Late last week, Santa Barbara County Sheriff’s Office deputies arrested a trio of alleged thieves caught after reportedly sawing off a catalytic converter from the underbelly of a car parked on Palmetto Drive in Carpinteria at around 2:30 a.m. The suspects — all in their mid-thirties and hailing from Los Angeles — were arrested and held on $1 million bail.
The next night, the Sheriff’s substation in Carpinteria got reports of three more such thefts.
“It’s fast and easy money,” explained Lt. Butch Arnoldi. “It’s spiking everywhere in the entire state of California.”
Catalytic converters, he said, can be stolen in about five minutes by any thief equipped with a portable electric saw. In the Carpinteria case, Arnoldi noted that the alleged thieves also used portable car jacks, suggesting they might have had some girth issues to contend with as well.
Arnoldi said some recycling operations in Los Angeles will pay anywhere from $50 to $250 for catalytic converters. “It’s the precious metals,” he explained: platinum, palladium, and rhodium. Palladium, Arnoldi stated, fetches $2,800 an ounce. Rhodium goes for $19,500. “It’s crazy.”
Catalytic converters have been required on all cars by the federal government since 1975; they burn toxic emissions produced by the internal combustion process before those more harmful gases can make their way out the tailpipe. Without such converters, cars can still run, but only at ear-shattering volumes.
“It sounds like a modified exhaust with a glass muffler,” Arnoldi said. “They sound like a really loud motorcycle.”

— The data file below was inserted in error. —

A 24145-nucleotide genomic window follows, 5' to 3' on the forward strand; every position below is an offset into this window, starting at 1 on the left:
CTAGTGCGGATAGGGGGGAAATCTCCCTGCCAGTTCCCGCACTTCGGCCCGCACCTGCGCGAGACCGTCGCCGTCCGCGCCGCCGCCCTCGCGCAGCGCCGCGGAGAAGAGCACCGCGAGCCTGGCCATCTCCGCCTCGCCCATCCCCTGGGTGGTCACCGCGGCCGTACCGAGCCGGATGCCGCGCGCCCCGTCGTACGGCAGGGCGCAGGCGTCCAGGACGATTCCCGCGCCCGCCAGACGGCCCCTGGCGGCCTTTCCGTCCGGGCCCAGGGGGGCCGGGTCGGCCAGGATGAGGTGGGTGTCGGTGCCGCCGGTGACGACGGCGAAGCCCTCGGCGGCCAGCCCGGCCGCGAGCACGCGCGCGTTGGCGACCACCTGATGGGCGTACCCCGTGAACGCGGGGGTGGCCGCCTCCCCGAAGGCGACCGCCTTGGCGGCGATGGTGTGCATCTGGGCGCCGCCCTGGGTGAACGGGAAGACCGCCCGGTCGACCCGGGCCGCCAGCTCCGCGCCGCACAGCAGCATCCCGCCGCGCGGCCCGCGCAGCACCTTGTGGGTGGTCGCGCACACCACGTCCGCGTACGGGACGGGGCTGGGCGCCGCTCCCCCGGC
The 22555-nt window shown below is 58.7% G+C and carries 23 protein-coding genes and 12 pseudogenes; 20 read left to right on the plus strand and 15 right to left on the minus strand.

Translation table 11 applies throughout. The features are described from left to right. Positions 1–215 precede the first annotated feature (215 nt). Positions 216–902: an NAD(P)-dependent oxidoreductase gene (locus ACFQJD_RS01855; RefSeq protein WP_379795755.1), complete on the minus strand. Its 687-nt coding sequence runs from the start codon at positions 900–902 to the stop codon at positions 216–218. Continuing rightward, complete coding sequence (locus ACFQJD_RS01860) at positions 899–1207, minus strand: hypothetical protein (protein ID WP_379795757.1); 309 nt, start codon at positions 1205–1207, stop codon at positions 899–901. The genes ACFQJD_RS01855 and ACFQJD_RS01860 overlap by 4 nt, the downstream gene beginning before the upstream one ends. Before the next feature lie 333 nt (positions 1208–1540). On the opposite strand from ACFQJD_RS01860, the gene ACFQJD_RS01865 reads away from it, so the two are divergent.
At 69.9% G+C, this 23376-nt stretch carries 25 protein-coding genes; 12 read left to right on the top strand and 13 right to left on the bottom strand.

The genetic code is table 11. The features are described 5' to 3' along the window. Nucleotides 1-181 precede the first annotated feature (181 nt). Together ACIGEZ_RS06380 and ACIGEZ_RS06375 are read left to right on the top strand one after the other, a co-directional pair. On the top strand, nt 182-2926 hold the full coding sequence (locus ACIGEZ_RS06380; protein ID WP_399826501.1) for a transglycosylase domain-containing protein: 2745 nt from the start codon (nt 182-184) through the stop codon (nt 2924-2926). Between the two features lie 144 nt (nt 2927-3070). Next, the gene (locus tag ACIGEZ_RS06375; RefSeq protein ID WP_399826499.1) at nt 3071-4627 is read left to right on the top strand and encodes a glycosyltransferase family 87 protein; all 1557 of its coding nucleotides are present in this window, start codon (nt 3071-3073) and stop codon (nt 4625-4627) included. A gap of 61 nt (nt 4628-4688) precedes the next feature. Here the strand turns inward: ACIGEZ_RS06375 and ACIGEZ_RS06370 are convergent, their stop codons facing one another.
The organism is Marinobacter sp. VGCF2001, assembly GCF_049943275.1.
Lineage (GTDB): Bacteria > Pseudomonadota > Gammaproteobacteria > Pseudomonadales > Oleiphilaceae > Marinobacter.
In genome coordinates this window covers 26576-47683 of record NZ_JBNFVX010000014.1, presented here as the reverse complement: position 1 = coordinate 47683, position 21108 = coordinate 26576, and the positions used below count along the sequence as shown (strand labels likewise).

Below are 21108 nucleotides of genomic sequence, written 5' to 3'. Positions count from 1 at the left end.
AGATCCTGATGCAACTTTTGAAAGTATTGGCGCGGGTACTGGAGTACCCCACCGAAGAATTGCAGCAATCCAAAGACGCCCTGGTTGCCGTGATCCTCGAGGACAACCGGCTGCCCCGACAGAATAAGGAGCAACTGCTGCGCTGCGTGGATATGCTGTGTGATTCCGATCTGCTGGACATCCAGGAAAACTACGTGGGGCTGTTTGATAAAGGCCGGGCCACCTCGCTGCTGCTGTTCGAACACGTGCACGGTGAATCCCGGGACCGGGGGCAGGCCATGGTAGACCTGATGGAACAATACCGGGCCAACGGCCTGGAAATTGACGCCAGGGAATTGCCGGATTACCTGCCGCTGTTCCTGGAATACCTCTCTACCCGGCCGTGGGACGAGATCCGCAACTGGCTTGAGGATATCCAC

To replace a stolen converter, he said, costs $2,000-$4,000. But for the recyclers who buy them from the front-line thieves and sell them to the processors, it’s $1,000 a pop. “Easy money,” Arnoldi said again.
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To avoid theft, the Sheriff’s Office recommends parking in well-lit places or in a locked garage. Ventura County offers residents decals bearing the Sheriff Office’s logo to discourage theft. Arnoldi said license plate numbers can be stenciled on the converters in case of theft. Some owners weld protective metal cages over theirs.
In the Carpinteria case, the victim had just gotten home from work when she heard a van pull up in front of her home. Then she heard the sound of the saw. She went outside and confronted the crew. “I definitely don’t recommend that,” Arnoldi said. “Call us instead. But call us at the time; don’t wait until the next morning.”
Catalytic converters have long been targeted by thieves, but they’ve gotten more attractive since COVID. “A lot of people lost their jobs,” he said. “It’s easy work and fast money.”
The catalytic converter has emerged as the propelling force in No Sudden Moves, the gritty Detroit noir film set in the 1950s that was just released on HBO Max. Starring Don Cheadle and Benicio del Toro, it’s heavy on the atmospherics and has enough plot twists to induce terminal whiplash. Driving it all is a conspiracy by the Big Three auto manufacturers to deny the impacts of air pollution and to resist efforts to mandate the installation of catalytic converters on cars.
In real life, the Justice Department would, in fact, take the Big Three to court, alleging environmental foot-dragging from the 1950s to the early 1970s even though the basic technology existed as long ago as 1930.
In fire-prone communities like Santa Barbara, the catalytic converter’s blessing is seen as mixed. Converters can get as hot as 1,400 degrees; they’re where toxic gases are cooked into oblivion. But upon direct contact with dry brush, they can function as the equivalent of a blow torch. And if not functioning well, defective converters can blow molten chunks of material out their exhaust pipes. Either way, they are known to start fires. “That’s why you see Caltrans mowing the grass along the side of the freeway, cutting it down to four inches instead of 12 inches,” said Arnoldi.